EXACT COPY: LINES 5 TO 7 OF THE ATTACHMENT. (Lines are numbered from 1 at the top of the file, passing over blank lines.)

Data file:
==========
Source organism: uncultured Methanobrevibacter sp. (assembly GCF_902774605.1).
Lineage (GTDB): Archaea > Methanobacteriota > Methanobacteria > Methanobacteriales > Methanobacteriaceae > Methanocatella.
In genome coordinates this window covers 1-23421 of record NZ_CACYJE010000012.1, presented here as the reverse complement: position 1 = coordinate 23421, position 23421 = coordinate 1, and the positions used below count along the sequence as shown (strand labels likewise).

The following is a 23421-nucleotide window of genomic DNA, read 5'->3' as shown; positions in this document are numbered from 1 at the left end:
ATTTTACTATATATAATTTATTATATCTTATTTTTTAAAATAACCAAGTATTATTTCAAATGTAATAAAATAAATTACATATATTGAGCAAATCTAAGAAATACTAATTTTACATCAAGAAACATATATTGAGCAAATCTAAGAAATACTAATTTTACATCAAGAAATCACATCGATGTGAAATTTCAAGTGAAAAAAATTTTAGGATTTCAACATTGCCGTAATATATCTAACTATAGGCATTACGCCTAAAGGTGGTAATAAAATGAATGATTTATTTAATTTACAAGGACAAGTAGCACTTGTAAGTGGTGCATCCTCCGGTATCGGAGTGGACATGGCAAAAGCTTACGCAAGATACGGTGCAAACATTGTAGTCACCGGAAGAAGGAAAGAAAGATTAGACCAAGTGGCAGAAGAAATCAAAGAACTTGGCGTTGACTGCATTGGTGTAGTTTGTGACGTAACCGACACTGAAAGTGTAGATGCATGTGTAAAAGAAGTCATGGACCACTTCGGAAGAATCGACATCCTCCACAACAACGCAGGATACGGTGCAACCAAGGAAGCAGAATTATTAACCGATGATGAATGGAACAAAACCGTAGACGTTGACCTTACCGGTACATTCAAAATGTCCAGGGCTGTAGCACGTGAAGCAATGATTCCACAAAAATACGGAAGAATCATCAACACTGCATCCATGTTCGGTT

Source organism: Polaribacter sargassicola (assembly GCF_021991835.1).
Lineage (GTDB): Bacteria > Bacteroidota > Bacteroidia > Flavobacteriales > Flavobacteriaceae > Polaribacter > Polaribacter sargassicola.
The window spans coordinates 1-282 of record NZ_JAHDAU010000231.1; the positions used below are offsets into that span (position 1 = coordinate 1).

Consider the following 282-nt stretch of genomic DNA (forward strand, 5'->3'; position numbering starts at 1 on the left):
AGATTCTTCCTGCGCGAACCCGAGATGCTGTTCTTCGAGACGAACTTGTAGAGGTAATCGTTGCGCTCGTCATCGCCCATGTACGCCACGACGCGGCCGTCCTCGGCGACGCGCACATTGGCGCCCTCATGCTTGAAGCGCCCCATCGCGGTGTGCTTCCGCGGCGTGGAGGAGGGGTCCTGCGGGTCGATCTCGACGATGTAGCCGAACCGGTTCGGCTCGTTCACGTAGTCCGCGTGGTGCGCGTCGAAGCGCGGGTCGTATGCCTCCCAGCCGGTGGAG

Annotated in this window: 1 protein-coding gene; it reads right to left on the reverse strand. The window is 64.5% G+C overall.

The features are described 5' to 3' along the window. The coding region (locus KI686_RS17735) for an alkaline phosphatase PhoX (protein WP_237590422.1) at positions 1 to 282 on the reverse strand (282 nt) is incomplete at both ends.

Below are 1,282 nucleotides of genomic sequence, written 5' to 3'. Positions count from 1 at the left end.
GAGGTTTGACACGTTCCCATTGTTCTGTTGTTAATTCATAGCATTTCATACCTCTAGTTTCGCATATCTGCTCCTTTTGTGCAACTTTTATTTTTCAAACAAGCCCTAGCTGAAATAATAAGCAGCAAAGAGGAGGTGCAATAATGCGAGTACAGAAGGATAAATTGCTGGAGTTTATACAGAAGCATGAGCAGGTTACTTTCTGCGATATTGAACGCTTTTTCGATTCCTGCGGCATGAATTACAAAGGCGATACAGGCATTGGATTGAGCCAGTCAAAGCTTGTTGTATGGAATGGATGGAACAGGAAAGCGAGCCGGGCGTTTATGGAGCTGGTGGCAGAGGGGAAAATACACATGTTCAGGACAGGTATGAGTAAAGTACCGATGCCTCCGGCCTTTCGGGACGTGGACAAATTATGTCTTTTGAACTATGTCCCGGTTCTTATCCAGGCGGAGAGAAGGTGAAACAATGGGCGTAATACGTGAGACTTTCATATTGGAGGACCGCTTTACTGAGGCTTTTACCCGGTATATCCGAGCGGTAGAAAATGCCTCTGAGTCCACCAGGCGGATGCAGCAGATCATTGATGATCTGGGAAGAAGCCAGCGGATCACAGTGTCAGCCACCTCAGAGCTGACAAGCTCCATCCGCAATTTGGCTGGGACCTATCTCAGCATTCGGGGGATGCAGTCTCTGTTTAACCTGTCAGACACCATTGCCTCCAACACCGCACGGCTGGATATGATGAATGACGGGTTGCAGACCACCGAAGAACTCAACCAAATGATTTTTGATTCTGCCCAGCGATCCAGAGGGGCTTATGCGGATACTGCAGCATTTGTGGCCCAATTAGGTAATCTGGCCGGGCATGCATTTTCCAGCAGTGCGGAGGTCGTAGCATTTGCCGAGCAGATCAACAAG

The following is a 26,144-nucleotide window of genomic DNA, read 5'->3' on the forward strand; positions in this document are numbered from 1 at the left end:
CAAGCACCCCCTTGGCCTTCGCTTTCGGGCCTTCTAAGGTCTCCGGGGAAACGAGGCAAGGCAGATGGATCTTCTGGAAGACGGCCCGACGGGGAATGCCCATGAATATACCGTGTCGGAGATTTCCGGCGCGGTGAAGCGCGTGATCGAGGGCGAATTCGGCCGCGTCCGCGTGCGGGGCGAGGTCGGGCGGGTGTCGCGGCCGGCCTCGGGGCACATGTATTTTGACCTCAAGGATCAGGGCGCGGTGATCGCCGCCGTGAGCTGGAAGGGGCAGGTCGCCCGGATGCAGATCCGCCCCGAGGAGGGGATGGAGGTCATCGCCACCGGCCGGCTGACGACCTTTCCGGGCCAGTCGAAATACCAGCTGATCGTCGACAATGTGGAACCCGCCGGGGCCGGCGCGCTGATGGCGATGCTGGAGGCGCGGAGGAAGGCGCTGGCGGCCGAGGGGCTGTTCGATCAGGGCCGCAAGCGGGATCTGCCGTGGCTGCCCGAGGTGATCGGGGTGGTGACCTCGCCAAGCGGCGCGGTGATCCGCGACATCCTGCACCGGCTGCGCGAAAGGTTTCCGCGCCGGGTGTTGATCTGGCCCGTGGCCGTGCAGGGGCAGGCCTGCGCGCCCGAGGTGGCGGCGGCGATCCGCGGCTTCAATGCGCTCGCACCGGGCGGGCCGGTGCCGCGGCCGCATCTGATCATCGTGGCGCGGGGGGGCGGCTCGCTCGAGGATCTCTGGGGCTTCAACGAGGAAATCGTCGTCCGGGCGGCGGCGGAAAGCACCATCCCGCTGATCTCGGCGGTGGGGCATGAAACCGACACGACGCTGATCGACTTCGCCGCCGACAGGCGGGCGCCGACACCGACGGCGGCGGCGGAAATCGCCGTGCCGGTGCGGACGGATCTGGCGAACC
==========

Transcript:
ATTTTACTATATATAATTTATTATATCTTATTTTTTAAAATAACCAAGTATTATTTCAAATGTAATAAAATAAATTACATATATTGAGCAAATCTAAGAAATACTAATTTTACATCAAGAAACATATATTGAGCAAATCTAAGAAATACTAATTTTACATCAAGAAATCACATCGATGTGAAATTTCAAGTGAAAAAAATTTTAGGATTTCAACATTGCCGTAATATATCTAACTATAGGCATTACGCCTAAAGGTGGTAATAAAATGAATGATTTATTTAATTTACAAGGACAAGTAGCACTTGTAAGTGGTGCATCCTCCGGTATCGGAGTGGACATGGCAAAAGCTTACGCAAGATACGGTGCAAACATTGTAGTCACCGGAAGAAGGAAAGAAAGATTAGACCAAGTGGCAGAAGAAATCAAAGAACTTGGCGTTGACTGCATTGGTGTAGTTTGTGACGTAACCGACACTGAAAGTGTAGATGCATGTGTAAAAGAAGTCATGGACCACTTCGGAAGAATCGACATCCTCCACAACAACGCAGGATACGGTGCAACCAAGGAAGCAGAATTATTAACCGATGATGAATGGAACAAAACCGTAGACGTTGACCTTACCGGTACATTCAAAATGTCCAGGGCTGTAGCACGTGAAGCAATGATTCCACAAAAATACGGAAGAATCATCAACACTGCATCCATGTTCGGTT

Source organism: Polaribacter sargassicola (assembly GCF_021991835.1).
Lineage (GTDB): Bacteria > Bacteroidota > Bacteroidia > Flavobacteriales > Flavobacteriaceae > Polaribacter > Polaribacter sargassicola.